While the US and China have dominated the space sector for decades, Europe is carving out a niche for itself: small satellites in low-Earth orbit (LEO).
One of the most promising startups in this space is Germany’s Rocket Factory Augsburg, which has just raised €30m from KKR, an American investment firm.
The cash injection will facilitate RFA’s upcoming launch test at the end of this year and help complete its launch pad at SaxaVord Spaceport in Scotland.
SaxaVord Spaceport is a planned spaceport to be located on the Lamba Ness peninsula on Unst in the Shetland Islands, the most northerly point in the UK.
In January 2023, Rocket Factory Augsburg signed a multi-year launch agreement which gives the company exclusive access to the northernmost launch pad of the spaceport.
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The startup has also signed an agreement with the French Space Agency to build a dedicated launch pad at the Guiana Space Center (GSC) in French Guiana, with launches commencing in 2025.
The SaxaVord Spaceport is currently under construction. Credit: RFA
“We aim to provide cost-effective access to space and data-generating business models in space for monitoring, connecting, and protecting our planet,” said Stefan Tweraser, CEO at RFA.
Tweraser established RFA in 2018 alongside Jörn Spurmann, Stefan Brieschenk, Hans Steiniger, and Marco Fuchs, as a spin-off of German aerospace firm OHB SE.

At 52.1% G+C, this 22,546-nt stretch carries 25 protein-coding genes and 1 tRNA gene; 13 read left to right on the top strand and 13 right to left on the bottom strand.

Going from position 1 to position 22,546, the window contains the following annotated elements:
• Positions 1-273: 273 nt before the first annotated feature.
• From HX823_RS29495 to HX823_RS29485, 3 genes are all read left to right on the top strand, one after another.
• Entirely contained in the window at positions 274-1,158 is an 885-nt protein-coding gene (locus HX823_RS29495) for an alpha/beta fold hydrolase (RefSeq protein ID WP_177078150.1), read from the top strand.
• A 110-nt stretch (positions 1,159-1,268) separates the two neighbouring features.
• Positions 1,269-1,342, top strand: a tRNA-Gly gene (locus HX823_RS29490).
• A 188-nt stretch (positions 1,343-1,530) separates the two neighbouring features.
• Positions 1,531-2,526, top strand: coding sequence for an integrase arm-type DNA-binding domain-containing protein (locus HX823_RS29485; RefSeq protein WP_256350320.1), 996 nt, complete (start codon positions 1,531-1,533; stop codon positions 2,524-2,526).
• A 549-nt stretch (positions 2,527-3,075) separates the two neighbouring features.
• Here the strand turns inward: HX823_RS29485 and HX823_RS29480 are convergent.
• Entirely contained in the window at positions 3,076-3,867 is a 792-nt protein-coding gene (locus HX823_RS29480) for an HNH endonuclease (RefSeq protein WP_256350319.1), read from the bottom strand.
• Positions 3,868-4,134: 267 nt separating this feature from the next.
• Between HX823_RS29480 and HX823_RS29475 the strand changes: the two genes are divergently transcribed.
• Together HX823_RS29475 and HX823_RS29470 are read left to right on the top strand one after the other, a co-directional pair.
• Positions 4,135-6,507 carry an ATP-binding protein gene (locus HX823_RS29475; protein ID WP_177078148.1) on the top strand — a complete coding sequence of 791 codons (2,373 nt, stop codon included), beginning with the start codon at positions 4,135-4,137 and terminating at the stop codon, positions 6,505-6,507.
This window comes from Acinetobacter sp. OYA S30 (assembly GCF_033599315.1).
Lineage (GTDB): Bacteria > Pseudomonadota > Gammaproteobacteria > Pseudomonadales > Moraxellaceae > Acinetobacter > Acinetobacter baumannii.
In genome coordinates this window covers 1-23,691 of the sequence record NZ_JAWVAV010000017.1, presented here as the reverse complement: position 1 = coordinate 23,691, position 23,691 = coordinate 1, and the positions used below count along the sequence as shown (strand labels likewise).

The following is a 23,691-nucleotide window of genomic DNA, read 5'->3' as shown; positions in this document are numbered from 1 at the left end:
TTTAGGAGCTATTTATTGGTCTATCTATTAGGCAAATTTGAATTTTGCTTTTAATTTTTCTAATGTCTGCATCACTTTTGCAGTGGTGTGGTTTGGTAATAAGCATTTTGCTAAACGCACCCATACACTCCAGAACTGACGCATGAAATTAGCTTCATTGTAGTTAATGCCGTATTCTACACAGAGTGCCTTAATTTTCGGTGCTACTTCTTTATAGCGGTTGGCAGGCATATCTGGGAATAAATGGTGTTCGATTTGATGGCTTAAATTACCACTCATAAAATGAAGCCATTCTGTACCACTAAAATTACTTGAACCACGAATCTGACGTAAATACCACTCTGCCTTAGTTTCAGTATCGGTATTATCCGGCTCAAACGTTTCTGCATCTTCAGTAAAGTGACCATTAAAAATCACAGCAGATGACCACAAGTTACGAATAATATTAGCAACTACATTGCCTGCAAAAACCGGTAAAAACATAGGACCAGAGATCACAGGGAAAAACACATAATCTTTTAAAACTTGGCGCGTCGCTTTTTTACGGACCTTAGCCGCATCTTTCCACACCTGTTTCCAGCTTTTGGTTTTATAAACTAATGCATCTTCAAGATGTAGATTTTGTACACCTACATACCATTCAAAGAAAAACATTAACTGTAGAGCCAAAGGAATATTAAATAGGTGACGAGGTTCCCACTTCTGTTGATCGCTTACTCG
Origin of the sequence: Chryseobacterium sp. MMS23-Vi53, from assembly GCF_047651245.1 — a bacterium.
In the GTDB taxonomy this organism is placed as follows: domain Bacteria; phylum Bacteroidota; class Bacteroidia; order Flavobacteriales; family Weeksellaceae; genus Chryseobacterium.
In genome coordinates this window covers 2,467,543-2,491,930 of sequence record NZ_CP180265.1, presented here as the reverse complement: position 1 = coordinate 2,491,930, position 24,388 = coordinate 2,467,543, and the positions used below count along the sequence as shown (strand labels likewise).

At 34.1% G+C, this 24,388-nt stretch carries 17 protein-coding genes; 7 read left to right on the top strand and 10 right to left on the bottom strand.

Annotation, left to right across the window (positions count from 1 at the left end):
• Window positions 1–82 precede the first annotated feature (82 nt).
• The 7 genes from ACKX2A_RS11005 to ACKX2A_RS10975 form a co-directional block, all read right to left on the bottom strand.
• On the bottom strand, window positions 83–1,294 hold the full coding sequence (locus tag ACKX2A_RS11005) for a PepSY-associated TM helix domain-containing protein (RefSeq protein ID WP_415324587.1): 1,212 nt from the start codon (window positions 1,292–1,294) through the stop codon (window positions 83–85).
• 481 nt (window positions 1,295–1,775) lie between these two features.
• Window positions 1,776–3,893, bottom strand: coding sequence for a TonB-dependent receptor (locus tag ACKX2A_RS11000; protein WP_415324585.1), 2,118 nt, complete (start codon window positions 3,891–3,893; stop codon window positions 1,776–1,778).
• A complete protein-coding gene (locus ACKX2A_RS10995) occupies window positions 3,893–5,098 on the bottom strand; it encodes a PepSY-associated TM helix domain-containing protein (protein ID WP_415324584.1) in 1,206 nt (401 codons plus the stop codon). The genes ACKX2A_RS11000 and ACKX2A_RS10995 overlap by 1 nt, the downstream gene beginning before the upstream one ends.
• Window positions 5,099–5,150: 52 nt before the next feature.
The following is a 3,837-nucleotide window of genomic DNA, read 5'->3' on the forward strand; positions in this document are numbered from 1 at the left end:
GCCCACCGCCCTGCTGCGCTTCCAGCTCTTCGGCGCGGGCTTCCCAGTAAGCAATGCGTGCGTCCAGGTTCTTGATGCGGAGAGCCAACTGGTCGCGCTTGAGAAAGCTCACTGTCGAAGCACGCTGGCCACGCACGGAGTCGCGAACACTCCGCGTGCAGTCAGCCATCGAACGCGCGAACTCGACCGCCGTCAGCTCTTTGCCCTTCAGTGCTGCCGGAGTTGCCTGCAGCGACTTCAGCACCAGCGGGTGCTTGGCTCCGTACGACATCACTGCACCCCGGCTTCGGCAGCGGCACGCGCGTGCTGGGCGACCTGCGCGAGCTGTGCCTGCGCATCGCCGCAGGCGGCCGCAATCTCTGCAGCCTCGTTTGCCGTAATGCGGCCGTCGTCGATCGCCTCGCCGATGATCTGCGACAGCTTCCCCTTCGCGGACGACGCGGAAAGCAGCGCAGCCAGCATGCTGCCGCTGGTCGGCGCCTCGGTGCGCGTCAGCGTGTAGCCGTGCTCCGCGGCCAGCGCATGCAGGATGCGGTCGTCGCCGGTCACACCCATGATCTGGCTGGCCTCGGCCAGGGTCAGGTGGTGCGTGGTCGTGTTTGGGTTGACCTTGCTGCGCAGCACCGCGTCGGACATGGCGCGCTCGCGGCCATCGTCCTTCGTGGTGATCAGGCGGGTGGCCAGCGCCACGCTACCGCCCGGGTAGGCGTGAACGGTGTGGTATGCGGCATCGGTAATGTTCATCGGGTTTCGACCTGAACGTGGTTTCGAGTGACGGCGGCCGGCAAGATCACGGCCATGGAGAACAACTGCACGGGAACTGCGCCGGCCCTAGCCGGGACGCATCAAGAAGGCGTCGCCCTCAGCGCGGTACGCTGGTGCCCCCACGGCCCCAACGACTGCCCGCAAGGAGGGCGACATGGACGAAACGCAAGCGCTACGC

RFA is developing a three-stage launcher called RFA One with a payload capacity of 1,300 kilograms to low Earth orbit. The rocket will stand at 30 metres and 2 metres in diameter, slightly bigger than Rocket Lab’s Electron but less than half the size of a SpaceX Falcon 9.
The company plans to undercut the competition by offering payloads of up to 1,300 kg at a base cost of $3,000 to $4,000 per kg. By 2030, it hopes to launch approximately 50 times per year to dedicated orbits for full satellite constellations.
The company has spent a little over €40mn so far in its quest to become Europe’s first small launch provider. A small-lift launch vehicle is a rocket orbital launch vehicle that is capable of lifting 2,000 kg or less.
Other companies operating in this arena include UK-based Skyrora, which also aims to launch its first rocket from SaxaVord at the end of this year, and PLD Space, a Spanish startup which aims to launch Europe’s first reusable rocket from a site in South Spain. Perhaps Europe’s most promising small launch startup, at least funding-wise, is Isar Aerospace, which has bagged over €300mn to date.
However, because Isar, Skyrora, PLD Space, RFA, or any of the dozen or so European small launch companies haven’t actually attempted an orbital launch yet, it can be difficult to tell who is making real progress and who is not.